I flag the "shave club" sponsored ads on social media as offensive, because I never met a man or woman who was less valuable to society due to the hair on their body.

(I actually have beef with Joel Salatin over his required grooming to work with him, but I digress...he can demand whatever he wants on his own farm.)

p.s.
Be careful blaming men for the marketing of women's fashion. The people who market that stuff are not speaking for any significant minority or majority of men, they are simply selling things without regard to the impact it has on society, because they are horrible and disgusting people who sit in ivory towers and never really have to face the results of the poison they distribute to people. They are rich, sheltered, people who do not see you and I as humans, they see us as profit. (and tons of them are women..also, no offense to rich people because I love rich people, just not those rich people that don't have to live with the impacts of their choices.)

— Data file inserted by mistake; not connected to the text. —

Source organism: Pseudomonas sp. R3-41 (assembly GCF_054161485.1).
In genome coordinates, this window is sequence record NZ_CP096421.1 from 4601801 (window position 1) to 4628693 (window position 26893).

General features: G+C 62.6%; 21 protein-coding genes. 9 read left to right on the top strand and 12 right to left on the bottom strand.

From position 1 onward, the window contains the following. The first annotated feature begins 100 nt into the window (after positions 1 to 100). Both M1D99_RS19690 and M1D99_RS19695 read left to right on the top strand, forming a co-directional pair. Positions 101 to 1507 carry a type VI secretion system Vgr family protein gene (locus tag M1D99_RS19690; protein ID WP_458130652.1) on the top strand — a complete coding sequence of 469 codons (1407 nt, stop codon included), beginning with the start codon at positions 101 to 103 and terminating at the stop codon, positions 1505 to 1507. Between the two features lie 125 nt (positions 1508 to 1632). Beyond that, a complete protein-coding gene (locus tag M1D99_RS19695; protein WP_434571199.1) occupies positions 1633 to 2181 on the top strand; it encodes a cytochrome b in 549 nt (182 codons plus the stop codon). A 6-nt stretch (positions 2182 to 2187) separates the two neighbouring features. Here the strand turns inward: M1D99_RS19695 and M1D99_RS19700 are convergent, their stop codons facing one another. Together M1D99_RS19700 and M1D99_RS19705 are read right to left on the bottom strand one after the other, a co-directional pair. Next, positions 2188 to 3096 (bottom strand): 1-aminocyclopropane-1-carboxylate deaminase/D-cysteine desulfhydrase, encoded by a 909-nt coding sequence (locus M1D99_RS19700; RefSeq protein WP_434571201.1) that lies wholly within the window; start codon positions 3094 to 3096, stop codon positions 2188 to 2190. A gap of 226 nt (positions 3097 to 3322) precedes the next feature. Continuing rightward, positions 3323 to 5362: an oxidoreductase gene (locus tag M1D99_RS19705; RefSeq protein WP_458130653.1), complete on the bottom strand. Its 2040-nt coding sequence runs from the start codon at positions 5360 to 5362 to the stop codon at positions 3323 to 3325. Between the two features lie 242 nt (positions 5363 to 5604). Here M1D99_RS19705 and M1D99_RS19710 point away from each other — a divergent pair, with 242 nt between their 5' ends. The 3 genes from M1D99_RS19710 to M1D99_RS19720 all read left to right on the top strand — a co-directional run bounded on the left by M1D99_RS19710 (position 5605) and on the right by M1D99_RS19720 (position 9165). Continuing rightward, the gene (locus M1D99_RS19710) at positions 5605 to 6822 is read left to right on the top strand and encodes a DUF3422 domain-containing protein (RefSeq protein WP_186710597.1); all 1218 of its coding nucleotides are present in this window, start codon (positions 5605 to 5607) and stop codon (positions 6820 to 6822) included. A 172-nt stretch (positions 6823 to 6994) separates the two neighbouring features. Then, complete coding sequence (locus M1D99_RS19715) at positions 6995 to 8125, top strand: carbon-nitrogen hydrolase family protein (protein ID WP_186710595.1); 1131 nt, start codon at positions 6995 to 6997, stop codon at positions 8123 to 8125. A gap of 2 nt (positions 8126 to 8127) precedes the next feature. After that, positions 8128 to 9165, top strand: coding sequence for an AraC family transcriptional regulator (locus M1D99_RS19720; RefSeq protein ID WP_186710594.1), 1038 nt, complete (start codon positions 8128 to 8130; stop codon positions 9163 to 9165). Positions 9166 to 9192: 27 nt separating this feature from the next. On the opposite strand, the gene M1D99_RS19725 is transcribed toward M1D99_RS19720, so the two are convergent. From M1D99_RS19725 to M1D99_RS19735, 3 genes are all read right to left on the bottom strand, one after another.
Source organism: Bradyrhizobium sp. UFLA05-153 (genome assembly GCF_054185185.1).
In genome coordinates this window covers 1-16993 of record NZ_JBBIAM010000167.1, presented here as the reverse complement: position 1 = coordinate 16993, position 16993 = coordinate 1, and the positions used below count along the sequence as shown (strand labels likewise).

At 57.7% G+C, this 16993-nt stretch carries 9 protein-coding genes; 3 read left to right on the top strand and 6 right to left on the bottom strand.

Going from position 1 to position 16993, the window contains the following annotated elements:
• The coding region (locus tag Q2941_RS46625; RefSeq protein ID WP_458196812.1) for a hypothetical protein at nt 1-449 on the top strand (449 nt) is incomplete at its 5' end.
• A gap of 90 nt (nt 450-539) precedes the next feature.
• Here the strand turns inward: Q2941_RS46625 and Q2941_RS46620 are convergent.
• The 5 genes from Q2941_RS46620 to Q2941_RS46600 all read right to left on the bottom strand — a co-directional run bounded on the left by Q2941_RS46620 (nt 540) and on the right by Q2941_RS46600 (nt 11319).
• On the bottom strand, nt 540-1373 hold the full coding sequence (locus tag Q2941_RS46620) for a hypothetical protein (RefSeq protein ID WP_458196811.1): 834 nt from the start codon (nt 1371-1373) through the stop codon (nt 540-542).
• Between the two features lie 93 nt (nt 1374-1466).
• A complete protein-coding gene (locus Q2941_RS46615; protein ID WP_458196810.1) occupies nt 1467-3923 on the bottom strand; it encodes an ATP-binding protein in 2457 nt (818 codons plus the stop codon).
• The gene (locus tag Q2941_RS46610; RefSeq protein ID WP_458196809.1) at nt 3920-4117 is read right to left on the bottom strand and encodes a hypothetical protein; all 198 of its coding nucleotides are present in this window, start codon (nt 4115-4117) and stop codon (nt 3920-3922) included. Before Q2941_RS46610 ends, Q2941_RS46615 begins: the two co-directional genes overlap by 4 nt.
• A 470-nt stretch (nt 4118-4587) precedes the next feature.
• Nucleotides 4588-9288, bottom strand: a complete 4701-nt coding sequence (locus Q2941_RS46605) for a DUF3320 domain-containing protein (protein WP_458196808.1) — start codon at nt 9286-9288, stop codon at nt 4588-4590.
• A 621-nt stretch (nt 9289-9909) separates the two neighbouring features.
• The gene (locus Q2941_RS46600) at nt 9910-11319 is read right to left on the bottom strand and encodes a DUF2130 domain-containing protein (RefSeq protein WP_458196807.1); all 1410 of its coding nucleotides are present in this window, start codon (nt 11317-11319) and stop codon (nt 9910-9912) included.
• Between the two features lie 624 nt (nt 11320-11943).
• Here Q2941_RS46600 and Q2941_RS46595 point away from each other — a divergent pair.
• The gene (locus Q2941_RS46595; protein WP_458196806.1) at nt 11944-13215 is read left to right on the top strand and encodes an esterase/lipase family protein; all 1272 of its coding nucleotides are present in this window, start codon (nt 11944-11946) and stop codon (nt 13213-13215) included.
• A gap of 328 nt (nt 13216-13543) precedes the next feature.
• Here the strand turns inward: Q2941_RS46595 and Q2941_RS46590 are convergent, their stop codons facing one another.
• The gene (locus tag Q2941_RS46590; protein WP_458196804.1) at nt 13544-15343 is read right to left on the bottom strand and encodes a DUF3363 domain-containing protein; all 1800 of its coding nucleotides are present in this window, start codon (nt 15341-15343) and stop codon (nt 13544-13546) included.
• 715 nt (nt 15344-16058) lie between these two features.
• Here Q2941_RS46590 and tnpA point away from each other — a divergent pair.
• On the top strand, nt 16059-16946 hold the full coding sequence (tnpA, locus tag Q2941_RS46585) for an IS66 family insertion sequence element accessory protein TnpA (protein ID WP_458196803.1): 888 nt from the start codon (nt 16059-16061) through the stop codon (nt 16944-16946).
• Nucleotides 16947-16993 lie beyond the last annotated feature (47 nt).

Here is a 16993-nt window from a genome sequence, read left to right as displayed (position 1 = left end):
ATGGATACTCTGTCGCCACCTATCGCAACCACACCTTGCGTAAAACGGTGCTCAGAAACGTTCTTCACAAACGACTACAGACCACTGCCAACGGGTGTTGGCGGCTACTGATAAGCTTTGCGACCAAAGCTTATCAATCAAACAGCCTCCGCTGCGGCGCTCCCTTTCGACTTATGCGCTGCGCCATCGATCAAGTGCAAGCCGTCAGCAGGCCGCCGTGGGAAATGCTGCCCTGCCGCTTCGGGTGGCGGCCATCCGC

Just my 2 cents.

There has been a lot of good advice on this thread but I still think the best advice is "talk to your friend".
 
Victor Johanson
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Just compromise--shave one pit!
 
Marco Banks
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It's the most active thread on Permies.  That's saying something.

If your value is "F the man, I'm not giving into your stupid cultural expectations", then where do you draw the line?  It would certainly seem that attending a wedding, complete with its flowers, punch bowl, vows, stuffing cake into each other's faces, etc. etc. is playing to all sorts of cultural expectations. 

If you're in the photos, I'm assuming you are in the wedding party?  Will you wear the bridesmaid dress?  Carry the flowers assigned to you?  Walk in step to the music?  Women stand on one side with the bride, men on the other?  Toasts and dances and rings and tying cans behind the car?

You get what I'm saying?  Why draw the line at arm pits, when there are all sorts of cultural expectations laden on these things?  Layer upon layer of cultural expectations.  At some point, you kind of have to go along with it all or not go along with anything.  You can't really agree to be a part of the wedding party, and then pick and choose which of the expectations you'll agree with.

Shave.  Then tell yourself, "It's the higher ethic of love, even though I think it's a stupid expectation  . . . just like all the groomsmen dressing like penguins is a stupid cultural expectation."